Chapter 2
Trends in Substance Abuse Treatment Admissions: 1997-2007

Trends in Primary Substance of Abuse
Trends in the Co-Abuse of Alcohol and Drugs
Trends in Admission Rates by Primary Substance and State
Trends in Demographic Characteristics
Trends in Socioeconomic Status

Trend data are invaluable in monitoring changing patterns in substance abuse treatment admissions. These patterns reflect underlying changes in substance abuse in the population, and have important implications for resource allocation and program planning.

Trends in Primary Substance of Abuse

Tables 2.1a and 2.1b and Figure 1. Between 1997 and 2007, TEDS treatment admissions were dominated by five substances: alcohol, opiates (primarily heroin), marijuana, cocaine, and stimulants (primarily methamphetamine). These substances together consistently accounted for between 95 and 96 percent of all TEDS admissions from 1997 through 2007.

Figure 1
Primary substance of abuse at admission:
TEDS 1997-2007

Line chart comparing primary substance of abuse at admission in teds from 1997 to 2007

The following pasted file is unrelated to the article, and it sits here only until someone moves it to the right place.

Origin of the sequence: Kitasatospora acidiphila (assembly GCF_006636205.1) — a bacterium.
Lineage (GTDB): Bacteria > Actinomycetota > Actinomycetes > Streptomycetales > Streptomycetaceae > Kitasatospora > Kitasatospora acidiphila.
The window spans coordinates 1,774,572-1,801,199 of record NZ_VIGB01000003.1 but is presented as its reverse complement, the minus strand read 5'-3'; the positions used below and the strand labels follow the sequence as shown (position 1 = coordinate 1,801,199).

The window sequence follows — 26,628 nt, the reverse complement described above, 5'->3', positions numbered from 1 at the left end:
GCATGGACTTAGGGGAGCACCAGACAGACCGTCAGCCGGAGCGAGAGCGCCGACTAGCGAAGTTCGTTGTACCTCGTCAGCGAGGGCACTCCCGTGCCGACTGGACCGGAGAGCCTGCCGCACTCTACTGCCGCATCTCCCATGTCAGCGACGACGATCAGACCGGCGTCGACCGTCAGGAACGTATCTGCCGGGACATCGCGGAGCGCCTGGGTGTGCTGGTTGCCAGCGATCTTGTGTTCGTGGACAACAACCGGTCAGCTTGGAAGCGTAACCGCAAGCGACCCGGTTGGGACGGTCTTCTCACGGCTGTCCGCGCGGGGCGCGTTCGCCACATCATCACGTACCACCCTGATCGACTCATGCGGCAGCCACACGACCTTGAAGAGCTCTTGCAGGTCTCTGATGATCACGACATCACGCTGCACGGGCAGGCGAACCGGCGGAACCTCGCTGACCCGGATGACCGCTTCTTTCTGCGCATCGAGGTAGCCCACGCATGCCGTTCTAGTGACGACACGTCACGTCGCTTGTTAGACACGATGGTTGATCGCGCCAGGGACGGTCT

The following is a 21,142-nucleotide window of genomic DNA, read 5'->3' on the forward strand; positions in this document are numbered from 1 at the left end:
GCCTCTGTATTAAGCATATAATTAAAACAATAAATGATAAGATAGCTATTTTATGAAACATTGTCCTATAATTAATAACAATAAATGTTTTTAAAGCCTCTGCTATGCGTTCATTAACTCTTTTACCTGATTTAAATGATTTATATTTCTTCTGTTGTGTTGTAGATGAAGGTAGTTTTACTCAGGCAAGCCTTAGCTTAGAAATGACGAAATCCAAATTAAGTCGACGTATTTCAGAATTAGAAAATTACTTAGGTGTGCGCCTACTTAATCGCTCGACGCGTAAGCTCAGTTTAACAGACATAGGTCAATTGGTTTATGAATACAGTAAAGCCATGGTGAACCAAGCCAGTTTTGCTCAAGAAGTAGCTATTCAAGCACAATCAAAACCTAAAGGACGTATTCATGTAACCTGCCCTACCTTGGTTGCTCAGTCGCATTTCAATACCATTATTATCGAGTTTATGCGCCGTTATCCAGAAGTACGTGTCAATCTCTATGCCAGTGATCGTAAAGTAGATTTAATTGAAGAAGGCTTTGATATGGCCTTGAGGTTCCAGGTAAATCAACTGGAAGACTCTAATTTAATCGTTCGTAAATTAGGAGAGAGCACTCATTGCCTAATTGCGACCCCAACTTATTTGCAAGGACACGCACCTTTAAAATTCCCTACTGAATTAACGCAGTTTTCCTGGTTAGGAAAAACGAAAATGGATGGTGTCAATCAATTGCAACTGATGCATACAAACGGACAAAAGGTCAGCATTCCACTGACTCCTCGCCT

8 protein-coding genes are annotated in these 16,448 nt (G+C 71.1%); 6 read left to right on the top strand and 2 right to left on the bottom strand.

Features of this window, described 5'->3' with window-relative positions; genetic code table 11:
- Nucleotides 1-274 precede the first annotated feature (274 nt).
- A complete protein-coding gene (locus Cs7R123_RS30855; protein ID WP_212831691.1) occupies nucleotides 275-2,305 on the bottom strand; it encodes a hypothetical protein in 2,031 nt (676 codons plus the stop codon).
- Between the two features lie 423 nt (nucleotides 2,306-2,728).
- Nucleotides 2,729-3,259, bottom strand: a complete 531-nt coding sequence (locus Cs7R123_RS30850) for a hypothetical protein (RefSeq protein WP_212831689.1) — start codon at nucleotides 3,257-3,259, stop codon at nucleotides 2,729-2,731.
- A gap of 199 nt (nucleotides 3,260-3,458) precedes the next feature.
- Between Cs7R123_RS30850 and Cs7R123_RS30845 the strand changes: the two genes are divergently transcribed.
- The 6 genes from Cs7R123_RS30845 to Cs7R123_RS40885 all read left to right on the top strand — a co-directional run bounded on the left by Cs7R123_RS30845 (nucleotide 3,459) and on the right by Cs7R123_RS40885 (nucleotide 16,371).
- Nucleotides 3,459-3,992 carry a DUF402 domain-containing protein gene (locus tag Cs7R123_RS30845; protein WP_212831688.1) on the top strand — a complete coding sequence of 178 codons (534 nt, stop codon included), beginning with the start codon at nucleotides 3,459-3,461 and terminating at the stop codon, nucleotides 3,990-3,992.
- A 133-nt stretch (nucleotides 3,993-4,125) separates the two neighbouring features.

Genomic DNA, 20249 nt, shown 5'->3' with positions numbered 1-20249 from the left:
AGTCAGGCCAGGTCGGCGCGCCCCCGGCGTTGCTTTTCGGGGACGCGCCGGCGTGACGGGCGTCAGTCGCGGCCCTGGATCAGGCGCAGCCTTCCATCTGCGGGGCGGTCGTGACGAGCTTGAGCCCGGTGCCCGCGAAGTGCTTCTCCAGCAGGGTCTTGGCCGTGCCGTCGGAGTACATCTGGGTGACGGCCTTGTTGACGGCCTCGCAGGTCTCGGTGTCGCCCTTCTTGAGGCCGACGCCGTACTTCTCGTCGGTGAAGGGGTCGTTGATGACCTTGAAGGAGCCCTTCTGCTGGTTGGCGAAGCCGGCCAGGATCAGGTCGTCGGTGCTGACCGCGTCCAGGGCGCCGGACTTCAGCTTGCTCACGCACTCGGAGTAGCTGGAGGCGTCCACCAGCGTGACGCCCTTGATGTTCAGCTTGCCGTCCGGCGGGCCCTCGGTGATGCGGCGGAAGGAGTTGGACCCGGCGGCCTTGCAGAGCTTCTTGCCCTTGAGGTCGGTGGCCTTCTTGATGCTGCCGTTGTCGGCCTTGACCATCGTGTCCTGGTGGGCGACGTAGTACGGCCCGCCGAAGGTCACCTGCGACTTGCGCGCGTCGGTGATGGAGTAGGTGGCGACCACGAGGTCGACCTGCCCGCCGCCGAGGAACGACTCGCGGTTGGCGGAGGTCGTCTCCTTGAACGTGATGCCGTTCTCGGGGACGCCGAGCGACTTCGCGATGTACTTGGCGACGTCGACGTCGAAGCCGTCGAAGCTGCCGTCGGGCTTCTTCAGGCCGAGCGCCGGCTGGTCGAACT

1 These drugs include methadone, codeine, hydrocodone, hydromorphone, meperidine, mor­phine, opium, oxycodone, pentazocine, pro­poxyphene, tramadol, and any other drug with morphine-like effects.

Trends in the Co-Abuse of Alcohol and Drugs

Table 2.2 and Figure 2. The concurrent abuse of alcohol and drugs continues to be a significant problem. In 2007, 38 percent of all admissions reported problems with both alcohol and drugs—20 percent reported primary drug abuse with secondary alcohol abuse, and 18 percent reported primary alcohol abuse with secondary drug abuse.

Primary alcohol abuse declined from 50 percent of TEDS admissions in 1997 to 40 percent in 2007. Primary drug abuse in­creased from 48 percent in 1997 to 57 percent in 2007. However, this increase may reflect changing priorities in the treatment/reporting system rather than a change in substance abuse patterns. Limited resources and targeted programs may result in a shift of State funds from treatment of alcohol abusers to treatment of drug abusers.